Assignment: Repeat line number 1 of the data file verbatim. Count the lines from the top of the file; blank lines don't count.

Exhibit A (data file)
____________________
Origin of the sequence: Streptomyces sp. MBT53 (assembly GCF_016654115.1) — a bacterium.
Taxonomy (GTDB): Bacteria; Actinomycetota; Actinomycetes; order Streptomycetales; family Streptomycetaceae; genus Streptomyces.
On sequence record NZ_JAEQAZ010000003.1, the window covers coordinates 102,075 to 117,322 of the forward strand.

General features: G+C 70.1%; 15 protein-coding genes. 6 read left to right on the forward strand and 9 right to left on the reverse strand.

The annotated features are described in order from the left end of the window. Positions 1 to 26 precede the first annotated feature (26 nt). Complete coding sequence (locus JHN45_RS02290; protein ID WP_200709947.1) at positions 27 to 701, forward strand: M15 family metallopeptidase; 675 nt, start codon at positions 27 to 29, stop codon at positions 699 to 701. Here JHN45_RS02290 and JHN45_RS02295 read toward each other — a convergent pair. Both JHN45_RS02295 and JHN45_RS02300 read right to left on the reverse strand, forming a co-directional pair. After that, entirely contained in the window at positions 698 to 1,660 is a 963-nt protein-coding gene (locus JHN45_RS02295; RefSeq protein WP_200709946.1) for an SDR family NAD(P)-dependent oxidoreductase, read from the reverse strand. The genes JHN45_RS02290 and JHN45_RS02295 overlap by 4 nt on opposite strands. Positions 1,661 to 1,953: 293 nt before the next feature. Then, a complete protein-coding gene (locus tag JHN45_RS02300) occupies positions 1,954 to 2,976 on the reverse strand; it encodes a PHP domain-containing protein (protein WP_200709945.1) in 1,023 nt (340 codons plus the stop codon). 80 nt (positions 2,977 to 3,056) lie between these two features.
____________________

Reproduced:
Origin of the sequence: Streptomyces sp. MBT53 (assembly GCF_016654115.1) — a bacterium.